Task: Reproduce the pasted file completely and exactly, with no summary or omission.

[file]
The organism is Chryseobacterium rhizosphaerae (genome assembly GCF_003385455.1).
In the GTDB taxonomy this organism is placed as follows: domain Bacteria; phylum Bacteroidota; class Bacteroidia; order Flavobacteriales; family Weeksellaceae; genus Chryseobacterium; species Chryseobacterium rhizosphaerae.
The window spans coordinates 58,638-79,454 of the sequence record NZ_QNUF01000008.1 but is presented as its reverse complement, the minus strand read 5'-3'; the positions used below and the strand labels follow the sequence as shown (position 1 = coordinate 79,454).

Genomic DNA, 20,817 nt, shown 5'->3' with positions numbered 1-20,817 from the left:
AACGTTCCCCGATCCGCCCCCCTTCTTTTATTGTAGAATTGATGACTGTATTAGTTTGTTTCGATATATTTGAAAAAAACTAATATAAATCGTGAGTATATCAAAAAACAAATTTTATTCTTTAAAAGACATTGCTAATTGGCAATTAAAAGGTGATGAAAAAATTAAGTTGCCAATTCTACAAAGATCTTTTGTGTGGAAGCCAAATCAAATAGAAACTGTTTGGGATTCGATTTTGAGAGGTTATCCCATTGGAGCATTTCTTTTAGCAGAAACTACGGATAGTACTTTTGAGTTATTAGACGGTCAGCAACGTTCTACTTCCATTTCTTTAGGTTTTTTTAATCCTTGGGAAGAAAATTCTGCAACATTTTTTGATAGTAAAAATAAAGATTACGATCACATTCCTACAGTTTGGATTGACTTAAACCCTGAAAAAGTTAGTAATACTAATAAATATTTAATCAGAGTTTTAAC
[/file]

The organism is Chryseobacterium rhizosphaerae (genome assembly GCF_003385455.1).
In the GTDB taxonomy this organism is placed as follows: domain Bacteria; phylum Bacteroidota; class Bacteroidia; order Flavobacteriales; family Weeksellaceae; genus Chryseobacterium; species Chryseobacterium rhizosphaerae.
The window spans coordinates 58,638-79,454 of the sequence record NZ_QNUF01000008.1 but is presented as its reverse complement, the minus strand read 5'-3'; the positions used below and the strand labels follow the sequence as shown (position 1 = coordinate 79,454).

Genomic DNA, 20,817 nt, shown 5'->3' with positions numbered 1-20,817 from the left:
AACGTTCCCCGATCCGCCCCCCTTCTTTTATTGTAGAATTGATGACTGTATTAGTTTGTTTCGATATATTTGAAAAAAACTAATATAAATCGTGAGTATATCAAAAAACAAATTTTATTCTTTAAAAGACATTGCTAATTGGCAATTAAAAGGTGATGAAAAAATTAAGTTGCCAATTCTACAAAGATCTTTTGTGTGGAAGCCAAATCAAATAGAAACTGTTTGGGATTCGATTTTGAGAGGTTATCCCATTGGAGCATTTCTTTTAGCAGAAACTACGGATAGTACTTTTGAGTTATTAGACGGTCAGCAACGTTCTACTTCCATTTCTTTAGGTTTTTTTAATCCTTGGGAAGAAAATTCTGCAACATTTTTTGATAGTAAAAATAAAGATTACGATCACATTCCTACAGTTTGGATTGACTTAAACCCTGAAAAAGTTAGTAATACTAATAAATATTTAATCAGAGTTTTAAC